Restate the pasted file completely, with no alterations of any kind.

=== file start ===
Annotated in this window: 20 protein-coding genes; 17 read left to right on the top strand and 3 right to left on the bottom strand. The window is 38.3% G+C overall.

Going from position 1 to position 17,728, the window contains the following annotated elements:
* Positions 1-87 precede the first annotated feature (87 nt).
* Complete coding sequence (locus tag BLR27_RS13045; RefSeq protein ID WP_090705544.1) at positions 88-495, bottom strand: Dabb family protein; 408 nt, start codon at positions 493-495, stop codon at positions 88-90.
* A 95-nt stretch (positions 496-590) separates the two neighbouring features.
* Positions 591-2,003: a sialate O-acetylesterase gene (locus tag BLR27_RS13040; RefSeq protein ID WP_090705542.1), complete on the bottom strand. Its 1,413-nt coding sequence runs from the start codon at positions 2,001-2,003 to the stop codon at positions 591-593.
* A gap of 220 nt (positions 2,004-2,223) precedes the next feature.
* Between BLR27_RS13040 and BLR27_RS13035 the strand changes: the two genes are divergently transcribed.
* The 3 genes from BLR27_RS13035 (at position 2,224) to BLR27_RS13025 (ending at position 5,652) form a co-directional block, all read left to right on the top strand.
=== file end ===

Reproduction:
Annotated in this window: 20 protein-coding genes; 17 read left to right on the top strand and 3 right to left on the bottom strand. The window is 38.3% G+C overall.

Going from position 1 to position 17,728, the window contains the following annotated elements:
* Positions 1-87 precede the first annotated feature (87 nt).
* Complete coding sequence (locus tag BLR27_RS13045; RefSeq protein ID WP_090705544.1) at positions 88-495, bottom strand: Dabb family protein; 408 nt, start codon at positions 493-495, stop codon at positions 88-90.
* A 95-nt stretch (positions 496-590) separates the two neighbouring features.
* Positions 591-2,003: a sialate O-acetylesterase gene (locus tag BLR27_RS13040; RefSeq protein ID WP_090705542.1), complete on the bottom strand. Its 1,413-nt coding sequence runs from the start codon at positions 2,001-2,003 to the stop codon at positions 591-593.
* A gap of 220 nt (positions 2,004-2,223) precedes the next feature.
* Between BLR27_RS13040 and BLR27_RS13035 the strand changes: the two genes are divergently transcribed.
* The 3 genes from BLR27_RS13035 (at position 2,224) to BLR27_RS13025 (ending at position 5,652) form a co-directional block, all read left to right on the top strand.